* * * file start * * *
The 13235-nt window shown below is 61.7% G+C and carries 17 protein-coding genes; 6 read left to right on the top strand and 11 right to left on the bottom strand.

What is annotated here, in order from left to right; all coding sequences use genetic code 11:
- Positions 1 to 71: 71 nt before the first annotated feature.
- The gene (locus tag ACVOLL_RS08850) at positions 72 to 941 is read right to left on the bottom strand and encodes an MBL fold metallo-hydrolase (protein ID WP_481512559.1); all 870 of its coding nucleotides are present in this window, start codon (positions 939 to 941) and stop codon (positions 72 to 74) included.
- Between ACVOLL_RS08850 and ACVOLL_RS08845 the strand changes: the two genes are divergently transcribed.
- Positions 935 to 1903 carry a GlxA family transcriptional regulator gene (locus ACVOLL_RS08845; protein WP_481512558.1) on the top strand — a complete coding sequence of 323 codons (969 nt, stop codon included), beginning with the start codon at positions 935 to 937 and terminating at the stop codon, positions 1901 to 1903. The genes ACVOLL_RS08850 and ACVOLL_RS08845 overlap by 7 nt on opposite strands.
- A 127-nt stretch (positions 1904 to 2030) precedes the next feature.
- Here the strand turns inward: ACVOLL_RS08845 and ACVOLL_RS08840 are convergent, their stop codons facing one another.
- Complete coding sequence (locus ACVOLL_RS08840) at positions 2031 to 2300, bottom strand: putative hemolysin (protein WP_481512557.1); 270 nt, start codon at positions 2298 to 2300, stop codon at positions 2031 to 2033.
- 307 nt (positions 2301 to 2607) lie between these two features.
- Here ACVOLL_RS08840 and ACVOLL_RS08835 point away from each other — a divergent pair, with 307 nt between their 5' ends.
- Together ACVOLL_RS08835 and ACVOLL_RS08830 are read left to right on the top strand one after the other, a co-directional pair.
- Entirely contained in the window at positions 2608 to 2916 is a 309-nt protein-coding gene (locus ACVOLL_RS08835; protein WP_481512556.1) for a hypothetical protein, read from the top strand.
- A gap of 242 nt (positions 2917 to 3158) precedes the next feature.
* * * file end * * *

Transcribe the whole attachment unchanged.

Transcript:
The 13235-nt window shown below is 61.7% G+C and carries 17 protein-coding genes; 6 read left to right on the top strand and 11 right to left on the bottom strand.

What is annotated here, in order from left to right; all coding sequences use genetic code 11:
- Positions 1 to 71: 71 nt before the first annotated feature.
- The gene (locus tag ACVOLL_RS08850) at positions 72 to 941 is read right to left on the bottom strand and encodes an MBL fold metallo-hydrolase (protein ID WP_481512559.1); all 870 of its coding nucleotides are present in this window, start codon (positions 939 to 941) and stop codon (positions 72 to 74) included.
- Between ACVOLL_RS08850 and ACVOLL_RS08845 the strand changes: the two genes are divergently transcribed.
- Positions 935 to 1903 carry a GlxA family transcriptional regulator gene (locus ACVOLL_RS08845; protein WP_481512558.1) on the top strand — a complete coding sequence of 323 codons (969 nt, stop codon included), beginning with the start codon at positions 935 to 937 and terminating at the stop codon, positions 1901 to 1903. The genes ACVOLL_RS08850 and ACVOLL_RS08845 overlap by 7 nt on opposite strands.
- A 127-nt stretch (positions 1904 to 2030) precedes the next feature.
- Here the strand turns inward: ACVOLL_RS08845 and ACVOLL_RS08840 are convergent, their stop codons facing one another.
- Complete coding sequence (locus ACVOLL_RS08840) at positions 2031 to 2300, bottom strand: putative hemolysin (protein WP_481512557.1); 270 nt, start codon at positions 2298 to 2300, stop codon at positions 2031 to 2033.
- 307 nt (positions 2301 to 2607) lie between these two features.
- Here ACVOLL_RS08840 and ACVOLL_RS08835 point away from each other — a divergent pair, with 307 nt between their 5' ends.
- Together ACVOLL_RS08835 and ACVOLL_RS08830 are read left to right on the top strand one after the other, a co-directional pair.
- Entirely contained in the window at positions 2608 to 2916 is a 309-nt protein-coding gene (locus ACVOLL_RS08835; protein WP_481512556.1) for a hypothetical protein, read from the top strand.
- A gap of 242 nt (positions 2917 to 3158) precedes the next feature.